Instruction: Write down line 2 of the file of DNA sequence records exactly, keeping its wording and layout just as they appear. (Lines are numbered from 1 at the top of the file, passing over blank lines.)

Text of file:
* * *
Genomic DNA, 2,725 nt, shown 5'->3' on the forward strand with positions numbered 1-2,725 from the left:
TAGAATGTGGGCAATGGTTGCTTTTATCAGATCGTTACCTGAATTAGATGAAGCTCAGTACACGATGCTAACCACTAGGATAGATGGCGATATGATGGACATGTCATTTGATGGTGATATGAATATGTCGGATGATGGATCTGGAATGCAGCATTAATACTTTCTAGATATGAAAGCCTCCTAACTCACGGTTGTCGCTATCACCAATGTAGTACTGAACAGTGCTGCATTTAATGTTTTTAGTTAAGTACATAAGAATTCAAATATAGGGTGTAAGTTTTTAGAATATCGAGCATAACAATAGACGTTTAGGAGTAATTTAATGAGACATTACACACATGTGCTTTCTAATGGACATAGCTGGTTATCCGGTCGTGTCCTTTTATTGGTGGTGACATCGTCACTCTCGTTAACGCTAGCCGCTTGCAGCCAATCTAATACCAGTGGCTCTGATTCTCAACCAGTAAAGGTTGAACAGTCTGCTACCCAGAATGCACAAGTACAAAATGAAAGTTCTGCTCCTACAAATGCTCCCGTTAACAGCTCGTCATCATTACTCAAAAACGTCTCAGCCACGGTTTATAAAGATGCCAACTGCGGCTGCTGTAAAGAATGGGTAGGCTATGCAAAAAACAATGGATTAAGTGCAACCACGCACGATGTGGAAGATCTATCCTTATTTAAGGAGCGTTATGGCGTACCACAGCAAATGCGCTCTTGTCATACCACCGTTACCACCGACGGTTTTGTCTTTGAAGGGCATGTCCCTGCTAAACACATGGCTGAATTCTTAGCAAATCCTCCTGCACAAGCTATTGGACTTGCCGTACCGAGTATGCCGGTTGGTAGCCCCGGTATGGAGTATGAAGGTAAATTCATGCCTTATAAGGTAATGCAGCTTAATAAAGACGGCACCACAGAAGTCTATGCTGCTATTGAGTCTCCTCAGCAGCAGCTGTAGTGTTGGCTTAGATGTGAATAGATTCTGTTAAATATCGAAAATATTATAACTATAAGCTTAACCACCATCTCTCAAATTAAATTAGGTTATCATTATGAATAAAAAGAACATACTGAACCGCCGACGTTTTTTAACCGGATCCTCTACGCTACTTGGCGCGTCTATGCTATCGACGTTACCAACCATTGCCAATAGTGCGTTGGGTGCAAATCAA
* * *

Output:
TAGAATGTGGGCAATGGTTGCTTTTATCAGATCGTTACCTGAATTAGATGAAGCTCAGTACACGATGCTAACCACTAGGATAGATGGCGATATGATGGACATGTCATTTGATGGTGATATGAATATGTCGGATGATGGATCTGGAATGCAGCATTAATACTTTCTAGATATGAAAGCCTCCTAACTCACGGTTGTCGCTATCACCAATGTAGTACTGAACAGTGCTGCATTTAATGTTTTTAGTTAAGTACATAAGAATTCAAATATAGGGTGTAAGTTTTTAGAATATCGAGCATAACAATAGACGTTTAGGAGTAATTTAATGAGACATTACACACATGTGCTTTCTAATGGACATAGCTGGTTATCCGGTCGTGTCCTTTTATTGGTGGTGACATCGTCACTCTCGTTAACGCTAGCCGCTTGCAGCCAATCTAATACCAGTGGCTCTGATTCTCAACCAGTAAAGGTTGAACAGTCTGCTACCCAGAATGCACAAGTACAAAATGAAAGTTCTGCTCCTACAAATGCTCCCGTTAACAGCTCGTCATCATTACTCAAAAACGTCTCAGCCACGGTTTATAAAGATGCCAACTGCGGCTGCTGTAAAGAATGGGTAGGCTATGCAAAAAACAATGGATTAAGTGCAACCACGCACGATGTGGAAGATCTATCCTTATTTAAGGAGCGTTATGGCGTACCACAGCAAATGCGCTCTTGTCATACCACCGTTACCACCGACGGTTTTGTCTTTGAAGGGCATGTCCCTGCTAAACACATGGCTGAATTCTTAGCAAATCCTCCTGCACAAGCTATTGGACTTGCCGTACCGAGTATGCCGGTTGGTAGCCCCGGTATGGAGTATGAAGGTAAATTCATGCCTTATAAGGTAATGCAGCTTAATAAAGACGGCACCACAGAAGTCTATGCTGCTATTGAGTCTCCTCAGCAGCAGCTGTAGTGTTGGCTTAGATGTGAATAGATTCTGTTAAATATCGAAAATATTATAACTATAAGCTTAACCACCATCTCTCAAATTAAATTAGGTTATCATTATGAATAAAAAGAACATACTGAACCGCCGACGTTTTTTAACCGGATCCTCTACGCTACTTGGCGCGTCTATGCTATCGACGTTACCAACCATTGCCAATAGTGCGTTGGGTGCAAATCAA